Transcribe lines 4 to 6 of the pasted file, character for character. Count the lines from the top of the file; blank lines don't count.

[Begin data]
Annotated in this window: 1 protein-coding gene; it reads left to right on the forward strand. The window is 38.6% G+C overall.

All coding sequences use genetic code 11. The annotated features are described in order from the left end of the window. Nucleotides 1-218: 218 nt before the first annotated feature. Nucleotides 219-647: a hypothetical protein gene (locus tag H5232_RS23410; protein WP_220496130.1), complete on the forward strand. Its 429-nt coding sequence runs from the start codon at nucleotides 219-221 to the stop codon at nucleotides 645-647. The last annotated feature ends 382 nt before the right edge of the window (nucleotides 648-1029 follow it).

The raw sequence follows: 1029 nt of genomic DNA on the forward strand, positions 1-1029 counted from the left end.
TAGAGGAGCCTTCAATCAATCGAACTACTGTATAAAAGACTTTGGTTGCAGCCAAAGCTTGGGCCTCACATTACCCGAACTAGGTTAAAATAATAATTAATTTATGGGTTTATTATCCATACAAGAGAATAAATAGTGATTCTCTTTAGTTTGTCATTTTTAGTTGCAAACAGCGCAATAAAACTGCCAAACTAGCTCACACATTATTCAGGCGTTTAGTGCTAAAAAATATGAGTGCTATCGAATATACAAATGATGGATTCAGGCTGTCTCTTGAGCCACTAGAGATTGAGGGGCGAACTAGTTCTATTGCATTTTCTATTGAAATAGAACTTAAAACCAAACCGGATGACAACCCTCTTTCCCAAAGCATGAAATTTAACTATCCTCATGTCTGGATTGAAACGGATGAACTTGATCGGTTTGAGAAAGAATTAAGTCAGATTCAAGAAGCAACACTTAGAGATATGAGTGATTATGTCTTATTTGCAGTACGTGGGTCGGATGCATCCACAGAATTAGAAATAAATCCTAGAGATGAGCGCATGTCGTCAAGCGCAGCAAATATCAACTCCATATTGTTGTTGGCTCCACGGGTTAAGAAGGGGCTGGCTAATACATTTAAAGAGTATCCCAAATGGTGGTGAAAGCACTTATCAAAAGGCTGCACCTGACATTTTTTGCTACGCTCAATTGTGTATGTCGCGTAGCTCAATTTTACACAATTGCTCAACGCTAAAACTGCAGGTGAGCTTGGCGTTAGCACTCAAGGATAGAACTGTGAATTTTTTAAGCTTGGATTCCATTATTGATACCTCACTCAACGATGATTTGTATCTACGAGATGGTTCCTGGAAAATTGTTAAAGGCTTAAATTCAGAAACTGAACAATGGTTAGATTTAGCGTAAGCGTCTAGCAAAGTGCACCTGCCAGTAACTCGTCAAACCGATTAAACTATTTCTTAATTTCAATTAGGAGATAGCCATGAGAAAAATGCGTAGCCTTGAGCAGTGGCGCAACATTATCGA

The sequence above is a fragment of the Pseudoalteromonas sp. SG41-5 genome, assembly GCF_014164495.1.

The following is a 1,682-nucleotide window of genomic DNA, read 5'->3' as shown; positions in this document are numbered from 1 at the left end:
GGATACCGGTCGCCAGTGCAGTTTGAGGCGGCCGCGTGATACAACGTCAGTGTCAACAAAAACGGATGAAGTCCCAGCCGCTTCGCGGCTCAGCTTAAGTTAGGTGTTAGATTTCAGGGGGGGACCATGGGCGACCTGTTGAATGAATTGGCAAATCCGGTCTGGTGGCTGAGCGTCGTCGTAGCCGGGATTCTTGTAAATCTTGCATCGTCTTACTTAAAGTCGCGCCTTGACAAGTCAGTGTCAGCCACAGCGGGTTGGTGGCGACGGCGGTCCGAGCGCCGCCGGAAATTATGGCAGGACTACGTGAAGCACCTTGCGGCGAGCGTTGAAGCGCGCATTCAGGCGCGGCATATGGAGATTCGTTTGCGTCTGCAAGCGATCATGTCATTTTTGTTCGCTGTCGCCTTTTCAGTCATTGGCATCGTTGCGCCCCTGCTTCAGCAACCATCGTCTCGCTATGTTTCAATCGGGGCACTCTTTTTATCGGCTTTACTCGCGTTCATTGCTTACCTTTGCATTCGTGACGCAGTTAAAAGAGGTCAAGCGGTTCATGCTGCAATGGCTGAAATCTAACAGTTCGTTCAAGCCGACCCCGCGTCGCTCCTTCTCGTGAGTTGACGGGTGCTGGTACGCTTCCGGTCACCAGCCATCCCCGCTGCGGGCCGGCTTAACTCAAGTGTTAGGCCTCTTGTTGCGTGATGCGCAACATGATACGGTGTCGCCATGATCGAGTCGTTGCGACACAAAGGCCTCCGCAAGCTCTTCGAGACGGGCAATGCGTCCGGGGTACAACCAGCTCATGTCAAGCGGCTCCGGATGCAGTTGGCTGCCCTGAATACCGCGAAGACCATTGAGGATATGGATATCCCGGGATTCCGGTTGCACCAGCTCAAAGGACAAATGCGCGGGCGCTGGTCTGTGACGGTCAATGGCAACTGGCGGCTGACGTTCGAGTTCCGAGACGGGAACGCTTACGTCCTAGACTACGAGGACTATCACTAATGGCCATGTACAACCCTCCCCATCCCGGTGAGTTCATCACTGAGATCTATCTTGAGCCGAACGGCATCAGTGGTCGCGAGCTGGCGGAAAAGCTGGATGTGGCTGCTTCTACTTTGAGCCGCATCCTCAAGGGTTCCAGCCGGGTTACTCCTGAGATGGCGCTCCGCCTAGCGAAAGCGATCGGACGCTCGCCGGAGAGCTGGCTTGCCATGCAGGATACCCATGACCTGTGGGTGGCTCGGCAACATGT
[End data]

TAGAGGAGCCTTCAATCAATCGAACTACTGTATAAAAGACTTTGGTTGCAGCCAAAGCTTGGGCCTCACATTACCCGAACTAGGTTAAAATAATAATTAATTTATGGGTTTATTATCCATACAAGAGAATAAATAGTGATTCTCTTTAGTTTGTCATTTTTAGTTGCAAACAGCGCAATAAAACTGCCAAACTAGCTCACACATTATTCAGGCGTTTAGTGCTAAAAAATATGAGTGCTATCGAATATACAAATGATGGATTCAGGCTGTCTCTTGAGCCACTAGAGATTGAGGGGCGAACTAGTTCTATTGCATTTTCTATTGAAATAGAACTTAAAACCAAACCGGATGACAACCCTCTTTCCCAAAGCATGAAATTTAACTATCCTCATGTCTGGATTGAAACGGATGAACTTGATCGGTTTGAGAAAGAATTAAGTCAGATTCAAGAAGCAACACTTAGAGATATGAGTGATTATGTCTTATTTGCAGTACGTGGGTCGGATGCATCCACAGAATTAGAAATAAATCCTAGAGATGAGCGCATGTCGTCAAGCGCAGCAAATATCAACTCCATATTGTTGTTGGCTCCACGGGTTAAGAAGGGGCTGGCTAATACATTTAAAGAGTATCCCAAATGGTGGTGAAAGCACTTATCAAAAGGCTGCACCTGACATTTTTTGCTACGCTCAATTGTGTATGTCGCGTAGCTCAATTTTACACAATTGCTCAACGCTAAAACTGCAGGTGAGCTTGGCGTTAGCACTCAAGGATAGAACTGTGAATTTTTTAAGCTTGGATTCCATTATTGATACCTCACTCAACGATGATTTGTATCTACGAGATGGTTCCTGGAAAATTGTTAAAGGCTTAAATTCAGAAACTGAACAATGGTTAGATTTAGCGTAAGCGTCTAGCAAAGTGCACCTGCCAGTAACTCGTCAAACCGATTAAACTATTTCTTAATTTCAATTAGGAGATAGCCATGAGAAAAATGCGTAGCCTTGAGCAGTGGCGCAACATTATCGA

The sequence above is a fragment of the Pseudoalteromonas sp. SG41-5 genome, assembly GCF_014164495.1.

The following is a 1,682-nucleotide window of genomic DNA, read 5'->3' as shown; positions in this document are numbered from 1 at the left end: